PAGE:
- The subtle difference between playoff contender and title favorite:
If I made my playoff predictions today, I would have the Braves as a playoff team. Their starting pitching is still deep; their bullpen solid; and they have enough hitting to be one of the top four teams in the league. That said, there's a difference between what the Braves could've been a week ago and what they are now.
The team that had Javier Vazquez in their rotation and was only one power bat away from being frighteningly good diminished what they should've been with two rapid-fire moves that aren't just questionable, they're outright stupid.
While the talk that the Braves ownership, Liberty Media, demanded that GM Frank Wren slash payroll to somewhere around $100 million for 2010 does have an effect on the types of players that can be brought it, the whole financial mess can be attributed to some ill-thought-out contracts that have hamstrung the Braves now and will continue to do so in the future if things go badly.
Financial constraints forced the trade of Rafael Soriano after he stunningly accepted arbitration; the release of Ryan Church (which was probably going to happen anyway); the trade of Vazquez for non-entity Melky Cabrera; and the bargain-basement, desperation signing of Troy Glaus to "fill" the hole for a basher. These decisions are all side effects from the contracts that were lavished on Chipper Jones, Derek Lowe, Tim Hudson and Kenshin Kawakami. Those deals and the vast number of arbitration-eligibles on the roster has forced the club to cut corners. Because of these problems, they're faced with the problem of clearing payroll to make budget.
It's a fine line between being a title contender, able to stand toe-to-toe with the Yankees and Phillies, and being amongst the hopefuls like the White Sox, Giants, Cardinals and Red Sox----talented, close, but with major questions.
Was it necessary to give Chipper Jones an extension as lucrative as they did? Jones, one of the best hitters of this era and a Brave through-and-through, wasn't going to leave as long as the Braves were fair; did they need to give him a late-career Powerball lottery ticket? He's going to be 38 in April of 2010 and the Braves are on the hook for a guaranteed $42 million through 2012. If ever there was a player suited to be a DH, it's Jones. He can barely move in the field and his entire body is breaking down. Are the Braves really expecting to get their money's worth not just in 2012, but in 2010?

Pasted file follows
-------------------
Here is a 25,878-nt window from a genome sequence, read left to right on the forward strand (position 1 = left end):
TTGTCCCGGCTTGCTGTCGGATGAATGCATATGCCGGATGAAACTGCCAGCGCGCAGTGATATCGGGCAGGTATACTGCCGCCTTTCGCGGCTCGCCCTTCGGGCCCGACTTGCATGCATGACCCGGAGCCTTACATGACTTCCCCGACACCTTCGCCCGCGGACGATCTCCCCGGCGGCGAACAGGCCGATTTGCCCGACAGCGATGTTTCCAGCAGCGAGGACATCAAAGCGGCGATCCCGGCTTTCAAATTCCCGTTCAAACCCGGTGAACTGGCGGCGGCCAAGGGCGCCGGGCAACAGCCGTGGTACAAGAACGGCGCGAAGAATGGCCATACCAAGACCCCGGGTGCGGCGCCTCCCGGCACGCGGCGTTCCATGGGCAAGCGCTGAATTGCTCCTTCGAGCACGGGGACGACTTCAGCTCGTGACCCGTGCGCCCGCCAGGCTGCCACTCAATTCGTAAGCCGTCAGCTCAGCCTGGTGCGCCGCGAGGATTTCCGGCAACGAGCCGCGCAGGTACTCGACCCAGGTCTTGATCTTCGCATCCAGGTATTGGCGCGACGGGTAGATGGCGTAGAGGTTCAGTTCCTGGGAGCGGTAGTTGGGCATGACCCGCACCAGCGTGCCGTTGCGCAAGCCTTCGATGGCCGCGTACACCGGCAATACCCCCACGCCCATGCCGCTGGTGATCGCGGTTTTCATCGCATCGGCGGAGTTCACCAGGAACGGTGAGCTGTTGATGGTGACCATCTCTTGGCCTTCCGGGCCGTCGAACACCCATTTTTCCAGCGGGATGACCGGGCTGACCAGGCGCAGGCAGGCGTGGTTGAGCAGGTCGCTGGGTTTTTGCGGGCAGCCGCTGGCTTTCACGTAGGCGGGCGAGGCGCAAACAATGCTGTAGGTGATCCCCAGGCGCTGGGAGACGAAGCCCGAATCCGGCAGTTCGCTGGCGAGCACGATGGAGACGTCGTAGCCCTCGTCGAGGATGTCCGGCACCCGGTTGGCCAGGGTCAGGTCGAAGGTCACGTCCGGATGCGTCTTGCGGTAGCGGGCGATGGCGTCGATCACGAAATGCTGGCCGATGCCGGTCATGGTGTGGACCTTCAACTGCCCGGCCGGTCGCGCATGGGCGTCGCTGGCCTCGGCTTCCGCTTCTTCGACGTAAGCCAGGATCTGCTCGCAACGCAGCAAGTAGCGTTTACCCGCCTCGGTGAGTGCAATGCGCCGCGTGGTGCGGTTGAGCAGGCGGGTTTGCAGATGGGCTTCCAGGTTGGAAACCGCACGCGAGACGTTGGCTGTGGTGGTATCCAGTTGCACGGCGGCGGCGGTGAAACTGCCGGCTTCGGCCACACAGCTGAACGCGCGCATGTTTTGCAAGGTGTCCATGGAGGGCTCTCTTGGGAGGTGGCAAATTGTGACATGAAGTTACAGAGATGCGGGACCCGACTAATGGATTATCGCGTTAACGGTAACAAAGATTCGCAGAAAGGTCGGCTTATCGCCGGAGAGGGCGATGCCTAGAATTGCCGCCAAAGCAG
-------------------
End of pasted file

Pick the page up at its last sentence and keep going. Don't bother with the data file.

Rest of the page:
Was it necessary to sign Tim Hudson to a 3-year, $28 million extension just as he was returning from Tommy John surgery? Given the current market and that there are so many pitchers who've got a better history of durability and aren't still recovering from major surgery, the Braves could've gotten Hudson back for probably $8 million less. That savings would've been sufficient to keep Vazquez.
Kenshin Kawakami is the latest in a long line of imports from Japan that is overpaid and underwhelming. His stuff is okay; he could be a useful back-of-the-rotation starter, but not at $6.67 million annually through 2011. After the way Daisuke Matsuzaka, Kaz Matsui and Hideki Irabu flamed out after hype that bordered on the ludicrous, I would only take the type of Japanese player like Hideki Okajima who was inexpensive and under-the-radar. No ifs, ands or buts.
The Derek Lowe signing was seen by the industry as overpaying to get the player. Notably it was the Mets----who are unfairly saddled with the industry dunce cap that should be relegated to the Pittsburgh Pirates of the world----were stunned that the Braves went as high as they did with Lowe. Lowe is owed $45 million through 2012; the Braves were willing to give him away this winter and found no takers; and the pitcher is angry at the club for so desperately trying to unload him. I'm not prepared to say Lowe's finished despite his poor 2009, but that contract is an albatross unless he reverts to what he was with the Dodgers. There is a chance of that happening.
After signing Billy Wagner and Takashi Saito in two solid moves to shore up the bullpen, the Braves were blindsided by Soriano's decision to accept arbitration after seeing the writing on the wall of his free agent marketability. Wren did a solid job in getting Soriano's contract off the team and bringing in the impressive power arm of Jesse Chavez from the Rays. That has potential to be a big, stealth move; Chavez will be at least as effective----and possibly more----than the inconsistent, mentally shaky and homer-prone Soriano.